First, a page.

Cold Takes

Here’s a list of stunningly cold takes. Enjoy, or don’t.

  • Here’s a fun little thing you can do if you’re a liar: Do everything in your power to stop something from happening and then when it happens despite your best efforts send out a bunch of self-congratulatory promotion emails to your constituents about how you made the thing happen.
  • We’ve internalized neoliberalism in such a short time to such a degree that it seems natural to talk about a free speech marketplace of ideas. But we know that markets naturally tend toward monopolies, and the only effective-ish tool we have to prevent that is regulation. Libertarian markets aren’t free in the larger sense, as monopolies naturally stifle freedom. That’s not to say that even supposedly libertarian-leaning ideologies won’t regulate speech, even the ones that claim to be free speech purists. Liberals want to regulate by social pressure under the rubric of anti-bigotry, but conservatives are more than happy to legislate speech when they have the opportunity do so under the rubric of anti-anti-bigotry, recently rebranded as religious freedom. I don’t think the metaphor of a marketplace of ideas really works. I don’t think it can ever do what it says on the tin. It might be time to roll back to the idea of speech as embedded in social contracts instead, or develop new ways of thinking about how we approach speech in general.
  • Horseshoe theory is dumb. I prefer the Feral AI theory where totalizing ideologies tend toward violence and destruction in the same way that an AI made to create paperclips with no other constraints will eventually end up killing everyone for the iron in their blood. Because the ideology is totalizing (aka all-consuming), the path of least resistance to ideological superiority is violence, which helps explain why tankies and fascists both end up with the same means to very different ends.
  • Remember the ludicrous rumour about Proctor & Gamble being satanists? That was a big deal in my childhood. When I had the opportunity to look this stuff up for myself it led to a larger discussion of the whole Satanic Panic where I discovered that the entire thing was nothing. All made up. All lies. And a lot of folks I know believed it hook like and sinker. Not a sceptical bone in the lot of them.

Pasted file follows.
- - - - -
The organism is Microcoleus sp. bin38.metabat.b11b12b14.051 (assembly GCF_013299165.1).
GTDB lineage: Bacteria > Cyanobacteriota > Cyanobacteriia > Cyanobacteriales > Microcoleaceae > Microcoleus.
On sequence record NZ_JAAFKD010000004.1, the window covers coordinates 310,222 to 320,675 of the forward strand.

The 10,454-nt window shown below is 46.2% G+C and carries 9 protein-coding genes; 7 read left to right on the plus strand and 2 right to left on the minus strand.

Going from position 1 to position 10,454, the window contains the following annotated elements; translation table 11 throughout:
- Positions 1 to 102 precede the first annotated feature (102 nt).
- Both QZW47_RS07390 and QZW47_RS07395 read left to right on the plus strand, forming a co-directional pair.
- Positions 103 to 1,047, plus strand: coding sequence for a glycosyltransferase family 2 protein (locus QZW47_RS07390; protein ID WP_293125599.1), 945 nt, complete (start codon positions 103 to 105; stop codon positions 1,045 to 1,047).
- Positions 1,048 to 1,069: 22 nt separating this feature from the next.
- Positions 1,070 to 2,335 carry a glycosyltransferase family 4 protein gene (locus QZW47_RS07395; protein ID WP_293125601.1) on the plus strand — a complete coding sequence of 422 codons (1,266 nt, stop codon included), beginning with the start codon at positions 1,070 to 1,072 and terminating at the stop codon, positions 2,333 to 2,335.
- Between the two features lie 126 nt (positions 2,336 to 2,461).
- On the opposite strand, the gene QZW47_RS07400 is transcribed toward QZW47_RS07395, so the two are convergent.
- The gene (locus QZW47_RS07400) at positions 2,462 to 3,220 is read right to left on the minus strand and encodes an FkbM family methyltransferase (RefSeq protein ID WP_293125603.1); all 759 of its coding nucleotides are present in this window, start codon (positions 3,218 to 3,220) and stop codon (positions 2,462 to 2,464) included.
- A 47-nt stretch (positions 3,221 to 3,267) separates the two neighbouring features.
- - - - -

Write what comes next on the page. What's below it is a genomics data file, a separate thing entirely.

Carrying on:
• There is no ideology so pure and correct that destroying lives in its name is a good thing.
  • I’ve seen a few infowarrior-style trucks with F*CK TRUDEAU painted or taped on them lately. It’s not a good sign when people decide to be that aggressive; it feels like they’re just waiting for a confrontation so they can explode and hurt someone.
  • Conservative accusations are confessions.
  • Secular liberal democracy is the worst system except for all the others we’ve tried.
  • I’ve said before that the American (and lots of the Canadian) evangelical church is apostate. I meant what I said. Now we have data that “evangelical” is being adopted as an identity by non-religious folks. If your brand of Christianity can be adopted wholesale by folks who don’t even attend church or do any of the stuff associated with your religion, it’s not what you think it is.
  • Identity politics is something everyone does, as everyone has an identity and your identity drives your politics.
  • Conspiracy theories are a gateway drug for fascism. And we are absolutely rife with conspiracy theories right now. It’s honestly pretty terrifying how many people are in that pipeline, and how many more are being gently eased into it by algorithms that are only too happy to radicalize you, as long as you keep watching.
  • OAN looks like what you’d see on a TV in movie like Starship Troopers. It’s bizarre how anyone could watch it and take it seriously. It looks and sounds like satire, but it’s somehow not.
  • Religion is something we need to take way more seriously. It drive so much of what happens in the world. And it’s not going away, much to the consternation of everyone who thought increasing secularity would rise like a tide and overtake all the deluded sheep. Sorry guys. That’s not to say there aren’t an increasing number of people who don’t take part in organized religion. Data says that part of the population is increasing. But even in that group of “nones”, there’s a lot of loose spirituality and belief happening.
  • Coming out of fundamentalism, you still have a fundamentalist brain. It’s easy to recreate this dogmatic approach in whatever you do after. Study history, study diversity, learn about the variety of human experience, stop taking hard stances on everything.
  • Speaking of which, if you’re a Christian, stop taking such hard stances on doctrine. The history (and present!) of Christianity is rife with variety. You think the Westminster Confession got everything right the first time? Come on. Just because you find something attractive or you were raised a certain way doesn’t mean it’s the one right way. It’s time to accept that for a lot of stuff there just isn’t one right way. There’s better ways, sure. There’s worse ways, sure. But look at the variety of belief all nominally drawn from the same book and the same church fathers and you might find that believing your tradition is the only right one is kind of the height of hubris.
  • The ESV was created to inject conservative (read: patriarchal) dogma into the Bible, pushing back against perceived liberal (real: non-patriarchal) dogma being injected into the Bible. It’s a pretty cunning if not exactly honest strategy.

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